If you’ve ever been to camp, you know that half of World Intro is taken up with the infinite sprawling telemetries of Q&A. Campers love asking questions, and will often ask things that catch the gamewriter entirely off guard. When you’re caught up in creating a setting, it’s easy to get bogged down in details, and miss some huge inconsistency that worked its way in. But rest assured, a camper will ask about it five minutes into the Q&A, and you’ll have to come up with an answer on the spot. Sure, you can handle that by being a master of improv, but there’s a better way.

Once you think you’ve got a solid idea of how your setting works, find a friend you trust and sit down with them. Make sure it’s someone who doesn’t know anything about your game yet! Now explain the setting to them, in as much detail as you plan to do for the campers, and see what questions they have. A fresh mind looking at your world will be able to spot things that probably slipped by you. They also might raise fascinating new ideas that hadn’t occurred to you, which can be great inspiration for character concepts, PC teams, or even flow points!

So, to recap:

1. Figure out the core of your setting.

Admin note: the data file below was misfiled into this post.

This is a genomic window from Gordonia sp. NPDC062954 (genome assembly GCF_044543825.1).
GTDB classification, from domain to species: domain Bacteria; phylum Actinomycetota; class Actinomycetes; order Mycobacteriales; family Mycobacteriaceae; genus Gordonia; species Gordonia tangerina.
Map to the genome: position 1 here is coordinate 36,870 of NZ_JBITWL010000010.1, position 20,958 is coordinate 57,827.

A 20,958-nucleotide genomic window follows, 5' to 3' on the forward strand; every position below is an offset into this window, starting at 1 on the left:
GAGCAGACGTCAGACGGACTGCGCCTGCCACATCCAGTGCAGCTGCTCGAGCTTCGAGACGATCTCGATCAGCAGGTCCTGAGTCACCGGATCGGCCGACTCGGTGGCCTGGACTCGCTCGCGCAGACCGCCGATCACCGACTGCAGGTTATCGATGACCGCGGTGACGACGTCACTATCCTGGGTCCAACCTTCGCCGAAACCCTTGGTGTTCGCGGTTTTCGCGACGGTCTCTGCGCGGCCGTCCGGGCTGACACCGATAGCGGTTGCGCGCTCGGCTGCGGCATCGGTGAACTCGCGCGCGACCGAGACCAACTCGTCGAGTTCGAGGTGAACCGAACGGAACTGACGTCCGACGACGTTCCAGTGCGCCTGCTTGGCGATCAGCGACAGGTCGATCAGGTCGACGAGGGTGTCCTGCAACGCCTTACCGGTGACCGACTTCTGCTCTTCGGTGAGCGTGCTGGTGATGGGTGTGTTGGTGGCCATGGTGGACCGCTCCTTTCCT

What elements of the setting matter to the story? What are the central conceits that matter most to the characters and define the story? Figure out those characteristics, and focus on them. Make them shine, and make sure you understand them in detail. But remember that too much detail can be as overwhelming as too little detail is disappointing!

2. What do your players and characters know?

Figure out not just how the setting actually works but how your characters think it works. Their perspective on your world can define their worldview, and, characters with vastly different perspectives, or operating with false information, can lead to some neat developments.

It’s also an important thing to keep track of in a story—unlike in a game, the person controlling the character knows more than they do, so you have to make sure a character isn’t spouting knowledge they shouldn’t know.

3. Q&A time!

Get a friend (or better, a couple of friends) to come over, and then explain to them everything about your setting. Then have them ask you questions about it. See what comes up! You might be surprised at how much new material you wind up with… and how many holes you have to patch.

Later on, we’ll go into more detail about how to create settings and worlds of specific kinds, like high fantasy or urban magic. Write on, worldbuilders.

Original Post 12/13/13